To the left is the famous Sanhuang Basilica dedicated to the three sovereigns – heaven, earthly, and human that sits at the top of Songshan Mountain.
There was no separation of thinking… as if both were on the same page, perhaps only a different paragraph illuminating ways to reach a common end. In China, it has been assimilation, convergence, and finding the middle way that has always succeeded. Finding the true essence of what was known as the Middle Kingdom. So, after reaching the end of the Silk Road in Luoyang, Buddhism went south to Songyang Mountain, in what is now Dengfeng, and focused on creating the Shaolin Temple that become the epicenter of what was to become their own Chinese version that would become Chan and later Pure Land Buddhism.
Songyang had for thousands of years prior to that time been considered a sacred place representing Taoism’s beginning because it was said that Lao Tzu had spent a great deal of time here. The teachings of antiquity and the shaman connected you to the stars and Taoism meant you had the freedom to discover for yourself how you were connected to the universe and stars above by climbing and reaching greater heights yourself. Songshan Mountain is considered one of the five great mountains in Taoism in China… Buddhism has their mountains as well.
The famous “elephant rock” at Songshan.
We were going to the Songshan Mountain Area that included the Songyang Temple this afternoon. On Friday, climb one of the mountains and visit the Shaolin Temple and Pagoda Forest at its base. And on Saturday climb to the summit of a second mountain that was adjacent to the first (we didn’t go because the tram was broken). First, to clarify, I do not write under some false illusion of one day being published. I write simply for my own enjoyment and enlightenment because it is my writing that takes me there.
The Tang Stone Tablet at the entrance of Songyang Temple built in 744 AD during the time when it was used in honoring Lao Tzu and Taoism. (Depicted here as top and bottom)
If others choose to come along for the ride… you are welcome. Today on the bus to I wasn’t sure where… which is where I often find myself – I couldn’t help but think of our divine presence and what that means for ourselves and others. Changing from within first to the alignment with the universe we came in with and the things we are here to work on or correct this time. As if coming into focus and letting our own light shine. Moving to who we are supposed to be. Simply to find and go with the flow I have always known with no pre-conceived intent or outcome and letting the spirit of the Tao (the universe) guide me. Ultimately, it is not for me to simply write down someone else’s impressions – but to add my own take on the environment I find with everything as context with connections that leads to the next step.
My travels in China are not simply going to these places for pictures. Pictures are but a mirror, recalling scenes from a past I sense I have always known. It is in keeping with a personal journey whose purpose has not been fully revealed as yet. It is my reflecting what I see with what I write with what I already know (and be reminded of) with what I am here to learn and know or build on again. Leaving behind a cluttered mind while adding as much new wisdom as I can take. Being present every moment in meditation and remembering… As if I am seeing what has changed since my last visit and writing about the antiquity that lies within each of us. Often laughing at my own frailties. With times spent with the ancients who don’t want to be forgotten, so that even their own immortality might not come into question with me taking myself much to seriously as I go.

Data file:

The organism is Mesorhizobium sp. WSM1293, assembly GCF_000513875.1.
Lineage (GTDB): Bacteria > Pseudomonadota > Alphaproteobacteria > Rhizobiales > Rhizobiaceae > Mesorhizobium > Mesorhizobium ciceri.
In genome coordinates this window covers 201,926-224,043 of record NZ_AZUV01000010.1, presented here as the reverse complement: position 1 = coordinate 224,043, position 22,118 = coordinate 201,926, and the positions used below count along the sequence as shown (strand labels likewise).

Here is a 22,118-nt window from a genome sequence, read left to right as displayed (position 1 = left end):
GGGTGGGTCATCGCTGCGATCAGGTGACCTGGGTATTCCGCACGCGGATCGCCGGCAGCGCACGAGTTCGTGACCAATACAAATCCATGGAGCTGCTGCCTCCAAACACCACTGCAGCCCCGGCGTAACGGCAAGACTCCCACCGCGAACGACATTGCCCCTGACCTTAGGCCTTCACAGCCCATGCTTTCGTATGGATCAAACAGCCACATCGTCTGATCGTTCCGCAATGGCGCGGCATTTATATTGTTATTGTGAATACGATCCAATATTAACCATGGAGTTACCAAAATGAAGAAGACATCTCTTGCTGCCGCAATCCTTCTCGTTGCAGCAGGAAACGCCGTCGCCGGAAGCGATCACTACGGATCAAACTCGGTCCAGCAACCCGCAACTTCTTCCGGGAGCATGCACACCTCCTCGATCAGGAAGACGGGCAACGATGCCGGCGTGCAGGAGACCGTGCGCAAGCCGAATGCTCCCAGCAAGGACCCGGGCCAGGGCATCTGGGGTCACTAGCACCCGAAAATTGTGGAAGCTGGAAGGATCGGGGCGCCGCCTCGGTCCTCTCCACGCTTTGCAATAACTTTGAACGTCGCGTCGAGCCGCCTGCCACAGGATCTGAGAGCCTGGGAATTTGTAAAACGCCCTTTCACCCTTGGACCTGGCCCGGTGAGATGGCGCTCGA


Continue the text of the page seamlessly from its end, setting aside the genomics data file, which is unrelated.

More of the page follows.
To let these images from the past take you there. Each with a story to tell – just waiting to be told of when things or they were someone or something of importance. Something more than they are considered now. It is as if in the stillness they reside, they lie in wait with images and vibrations… for the storyteller. Not just being present only for your own story, but to tell the story of everything around you – with the older the story – the more there is to show and tell. And I don’t write fiction. With no pre-conception of where what you are here to learn may lead. As doors are waiting to open for the stories just waiting to be told and fine-tuned again as history continues to tell the ultimate narrative of a never-ending memoir. As I’ve relayed before… many simply wanting to have their say in history. Tomes, or volumes of a much larger work, have been written over the centuries with commentaries and updating scriptures, or sutras, or re-reading Buddhist influence and writing. My question today is what were they thinking?
My efforts here are simply first to relay what the Buddhists found in China when they arrived and how they re-wrote history with their presence. In the present day, people you meet are here to take you to places you are needed – the stories are endless and your role never-ceasing. The more you write the more you need to write. It is as if my trips to China are always a form of meditation beyond where I find myself just now… saying you are a conveyor of ancient wisdom and to use your time wisely. It makes me wonder, how are we moved by “divine order”. Or are we taking and receiving our que from what might be called “universal divine order” only to be conveyed when there is no contention or ego present. Who is to say? It’s the vibrations you know…